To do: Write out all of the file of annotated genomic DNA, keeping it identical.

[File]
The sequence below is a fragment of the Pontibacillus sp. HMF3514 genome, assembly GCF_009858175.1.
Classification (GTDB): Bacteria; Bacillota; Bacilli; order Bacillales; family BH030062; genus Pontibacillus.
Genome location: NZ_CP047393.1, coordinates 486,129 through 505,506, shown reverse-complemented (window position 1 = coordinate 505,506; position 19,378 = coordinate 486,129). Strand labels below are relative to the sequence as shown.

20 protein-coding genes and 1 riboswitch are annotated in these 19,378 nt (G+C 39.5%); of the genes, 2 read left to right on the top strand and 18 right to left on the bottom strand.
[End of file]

The sequence below is a fragment of the Pontibacillus sp. HMF3514 genome, assembly GCF_009858175.1.
Classification (GTDB): Bacteria; Bacillota; Bacilli; order Bacillales; family BH030062; genus Pontibacillus.
Genome location: NZ_CP047393.1, coordinates 486,129 through 505,506, shown reverse-complemented (window position 1 = coordinate 505,506; position 19,378 = coordinate 486,129). Strand labels below are relative to the sequence as shown.

20 protein-coding genes and 1 riboswitch are annotated in these 19,378 nt (G+C 39.5%); of the genes, 2 read left to right on the top strand and 18 right to left on the bottom strand.